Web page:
USA treasury official charged with leaking Trump-Russia information to reporter

USA treasury official charged with leaking Trump-Russia information to reporter

The Justice Department have charged a Treasury Department employee with giving a reporter confidential banking reports tied to suspects charged in special counsel Robert Mueller's Russian Federation investigation.

Natalie May Edwards, a senior adviser in the Treasury Department's Financial Crimes Enforcement Network (FinCEN), was arrested and charged with unauthorised disclosure of suspicious activity reports and with conspiracy, according to the office of US Attorney Geoffrey Berman.

Geoffrey Berman, the US attorney in Manhattan, where the criminal complaint was filed, said Edwards "betrayed her position of trust by repeatedly disclosing highly sensitive information".

Edwards and a "co-conspirator" who is not named in the complaint "exchanged approximately 301 messages with Report-1".

A BuzzFeed representative did not immediately return a call for comment, nor did a FinCEN spokesman.

According to the Washington Post, Edwards has already been released on $100,000 bond and will be expected to appear for a November 2 court date in the Southern District of NY. Each count could lead to a maximum five-year sentence.

A spokesman for the news organization declined to comment.

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In a criminal complaint, prosecutors allege Edwards saved the sensitive reports on a flash drive and sent photos of the documents to the reporter over an encrypted app. Prosecutors said Edwards was in possession of the flash drive when she was arrested, and her cellphone contained her communications with the reporter.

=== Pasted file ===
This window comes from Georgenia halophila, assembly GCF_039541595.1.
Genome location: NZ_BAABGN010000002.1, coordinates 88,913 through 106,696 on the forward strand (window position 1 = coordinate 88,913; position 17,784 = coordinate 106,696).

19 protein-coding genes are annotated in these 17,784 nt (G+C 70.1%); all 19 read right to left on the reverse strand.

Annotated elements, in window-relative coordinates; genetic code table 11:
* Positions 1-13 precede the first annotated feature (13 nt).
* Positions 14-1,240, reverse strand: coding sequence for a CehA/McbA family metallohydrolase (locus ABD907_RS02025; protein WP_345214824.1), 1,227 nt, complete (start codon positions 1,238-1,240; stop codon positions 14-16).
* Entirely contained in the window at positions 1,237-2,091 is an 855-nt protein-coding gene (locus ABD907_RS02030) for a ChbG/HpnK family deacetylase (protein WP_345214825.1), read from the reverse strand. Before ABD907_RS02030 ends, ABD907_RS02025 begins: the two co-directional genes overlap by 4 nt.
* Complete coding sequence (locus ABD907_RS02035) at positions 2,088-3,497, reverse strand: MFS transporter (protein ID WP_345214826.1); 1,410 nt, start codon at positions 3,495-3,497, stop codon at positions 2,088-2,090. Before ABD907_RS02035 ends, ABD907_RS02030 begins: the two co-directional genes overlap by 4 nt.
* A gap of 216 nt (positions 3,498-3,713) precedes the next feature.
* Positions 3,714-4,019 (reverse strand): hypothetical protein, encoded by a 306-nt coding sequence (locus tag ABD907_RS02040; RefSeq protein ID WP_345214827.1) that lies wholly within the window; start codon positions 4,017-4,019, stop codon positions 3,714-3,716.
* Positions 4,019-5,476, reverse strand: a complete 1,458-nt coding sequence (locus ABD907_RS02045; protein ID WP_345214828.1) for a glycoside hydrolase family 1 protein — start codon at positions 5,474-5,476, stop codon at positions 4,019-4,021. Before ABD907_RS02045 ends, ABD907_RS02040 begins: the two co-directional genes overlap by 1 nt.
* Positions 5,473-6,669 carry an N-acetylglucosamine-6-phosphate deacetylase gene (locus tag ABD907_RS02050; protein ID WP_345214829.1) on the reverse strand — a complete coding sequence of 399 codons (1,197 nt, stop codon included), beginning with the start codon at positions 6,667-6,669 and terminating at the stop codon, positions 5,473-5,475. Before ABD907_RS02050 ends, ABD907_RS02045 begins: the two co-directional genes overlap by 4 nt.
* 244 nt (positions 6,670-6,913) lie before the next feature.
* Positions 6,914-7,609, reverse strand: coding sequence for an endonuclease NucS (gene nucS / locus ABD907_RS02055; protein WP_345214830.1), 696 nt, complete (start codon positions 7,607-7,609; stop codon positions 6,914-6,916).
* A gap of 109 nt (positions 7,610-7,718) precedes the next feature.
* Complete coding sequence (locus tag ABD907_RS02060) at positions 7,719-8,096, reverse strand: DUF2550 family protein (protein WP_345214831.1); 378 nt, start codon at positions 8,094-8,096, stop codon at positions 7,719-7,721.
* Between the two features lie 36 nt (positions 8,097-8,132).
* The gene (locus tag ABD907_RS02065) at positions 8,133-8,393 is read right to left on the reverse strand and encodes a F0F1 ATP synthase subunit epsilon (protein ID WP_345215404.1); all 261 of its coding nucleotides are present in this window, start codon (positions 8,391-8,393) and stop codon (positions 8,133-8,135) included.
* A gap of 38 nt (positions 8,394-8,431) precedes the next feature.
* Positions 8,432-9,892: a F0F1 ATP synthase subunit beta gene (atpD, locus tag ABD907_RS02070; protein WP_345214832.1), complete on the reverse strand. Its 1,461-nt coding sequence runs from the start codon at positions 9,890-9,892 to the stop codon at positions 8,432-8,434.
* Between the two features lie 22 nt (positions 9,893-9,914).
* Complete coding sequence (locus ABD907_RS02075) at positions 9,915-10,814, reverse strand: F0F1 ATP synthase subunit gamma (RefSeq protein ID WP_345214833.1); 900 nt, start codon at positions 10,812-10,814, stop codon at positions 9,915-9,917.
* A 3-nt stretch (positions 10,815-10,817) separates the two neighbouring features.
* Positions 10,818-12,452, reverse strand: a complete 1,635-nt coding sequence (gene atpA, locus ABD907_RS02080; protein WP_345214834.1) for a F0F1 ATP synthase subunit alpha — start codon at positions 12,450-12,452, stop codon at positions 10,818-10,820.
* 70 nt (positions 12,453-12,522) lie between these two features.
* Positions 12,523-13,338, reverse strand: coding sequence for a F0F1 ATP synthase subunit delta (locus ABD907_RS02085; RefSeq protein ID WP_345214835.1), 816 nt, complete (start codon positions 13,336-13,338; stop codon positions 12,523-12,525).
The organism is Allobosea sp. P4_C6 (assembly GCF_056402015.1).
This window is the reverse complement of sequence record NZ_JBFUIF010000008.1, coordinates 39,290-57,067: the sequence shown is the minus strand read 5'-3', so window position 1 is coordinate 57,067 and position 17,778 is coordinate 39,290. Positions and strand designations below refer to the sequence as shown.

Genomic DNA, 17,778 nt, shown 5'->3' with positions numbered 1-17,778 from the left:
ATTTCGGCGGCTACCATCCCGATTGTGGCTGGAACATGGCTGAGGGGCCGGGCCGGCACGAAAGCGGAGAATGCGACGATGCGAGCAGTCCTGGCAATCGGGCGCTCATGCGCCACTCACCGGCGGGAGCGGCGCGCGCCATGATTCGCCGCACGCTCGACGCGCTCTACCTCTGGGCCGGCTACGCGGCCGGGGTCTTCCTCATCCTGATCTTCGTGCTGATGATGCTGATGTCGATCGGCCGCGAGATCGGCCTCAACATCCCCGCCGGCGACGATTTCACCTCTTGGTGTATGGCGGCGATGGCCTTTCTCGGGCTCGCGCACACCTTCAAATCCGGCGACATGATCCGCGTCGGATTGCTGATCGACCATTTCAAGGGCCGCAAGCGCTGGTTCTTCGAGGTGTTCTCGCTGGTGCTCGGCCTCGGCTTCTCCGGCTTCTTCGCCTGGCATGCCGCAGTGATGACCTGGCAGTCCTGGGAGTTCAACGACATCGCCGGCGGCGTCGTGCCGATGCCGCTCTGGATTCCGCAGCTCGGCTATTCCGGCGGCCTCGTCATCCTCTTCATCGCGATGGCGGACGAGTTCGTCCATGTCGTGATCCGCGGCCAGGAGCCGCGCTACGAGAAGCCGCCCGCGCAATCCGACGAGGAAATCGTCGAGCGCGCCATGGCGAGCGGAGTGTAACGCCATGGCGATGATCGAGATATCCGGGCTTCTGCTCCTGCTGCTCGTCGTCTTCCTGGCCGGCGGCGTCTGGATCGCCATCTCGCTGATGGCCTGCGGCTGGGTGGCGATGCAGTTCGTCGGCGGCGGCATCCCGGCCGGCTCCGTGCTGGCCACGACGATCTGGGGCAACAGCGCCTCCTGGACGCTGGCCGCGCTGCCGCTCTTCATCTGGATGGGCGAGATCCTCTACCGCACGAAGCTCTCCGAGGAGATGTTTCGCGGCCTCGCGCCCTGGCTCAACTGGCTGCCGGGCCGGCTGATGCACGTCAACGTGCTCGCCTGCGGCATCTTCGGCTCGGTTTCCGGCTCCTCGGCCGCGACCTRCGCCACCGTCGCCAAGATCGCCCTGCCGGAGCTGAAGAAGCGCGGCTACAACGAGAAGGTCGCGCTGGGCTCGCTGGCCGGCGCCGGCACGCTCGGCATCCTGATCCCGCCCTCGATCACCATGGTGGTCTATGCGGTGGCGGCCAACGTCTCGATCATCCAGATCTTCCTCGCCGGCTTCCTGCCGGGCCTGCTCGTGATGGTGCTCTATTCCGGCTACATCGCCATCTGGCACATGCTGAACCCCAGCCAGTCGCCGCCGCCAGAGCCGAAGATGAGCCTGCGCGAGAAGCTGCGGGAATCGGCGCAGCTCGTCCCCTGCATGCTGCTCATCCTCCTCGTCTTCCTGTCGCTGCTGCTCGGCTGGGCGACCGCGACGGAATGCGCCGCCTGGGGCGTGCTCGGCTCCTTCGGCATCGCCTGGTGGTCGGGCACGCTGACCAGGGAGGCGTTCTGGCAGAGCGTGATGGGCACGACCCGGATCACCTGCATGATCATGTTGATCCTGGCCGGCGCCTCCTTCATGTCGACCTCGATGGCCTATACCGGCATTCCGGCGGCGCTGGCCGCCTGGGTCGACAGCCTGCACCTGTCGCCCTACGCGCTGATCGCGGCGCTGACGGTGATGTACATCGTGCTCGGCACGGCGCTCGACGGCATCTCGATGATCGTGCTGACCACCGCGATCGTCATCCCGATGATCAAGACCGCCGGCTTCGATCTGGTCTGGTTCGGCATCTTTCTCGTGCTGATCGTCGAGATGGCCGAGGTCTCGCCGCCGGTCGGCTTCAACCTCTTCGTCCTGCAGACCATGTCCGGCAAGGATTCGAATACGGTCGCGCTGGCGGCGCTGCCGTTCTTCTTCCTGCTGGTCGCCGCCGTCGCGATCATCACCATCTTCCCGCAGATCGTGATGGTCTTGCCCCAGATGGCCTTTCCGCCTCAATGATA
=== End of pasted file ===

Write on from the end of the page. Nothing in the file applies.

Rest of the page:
The type of reports Edwards is accused of leaking are filed confidentially by banks and other financial institutions to flag for law-enforcement entities what they believe are possibly illegal transactions.

The disclosures were reported in a series of articles in BuzzFeed related to Special Counsel Robert Mueller's investigation of possible coordination between U.S. President Donald Trump's 2016 election campaign and Russian Federation, according to prosecutors.

The flash drive files "appear to contain thousands of SARs, along with other highly sensitive material relating to Russia, Iran, and the terrorist group known as the Islamic State of Iraq and the Levant", the complaint charges.

Those reports - sent to FBI agents and federal prosecutors, and reviewed by BuzzFeed News - stated that Manafort appeared to be running shell companies and that his transactions often lacked a clear business objective and showed signs of "layering", meaning that they seemed created to obscure the original source of the money.

The press release doesn't identify the stories or the reporter but the criminal complaint lists the dates of more than 10 Buzzfeed stories and includes the headlines of some of them. On Wednesday, she confessed to leaking the reports but "falsely denied" knowing the SARs would be published, the complaint says.

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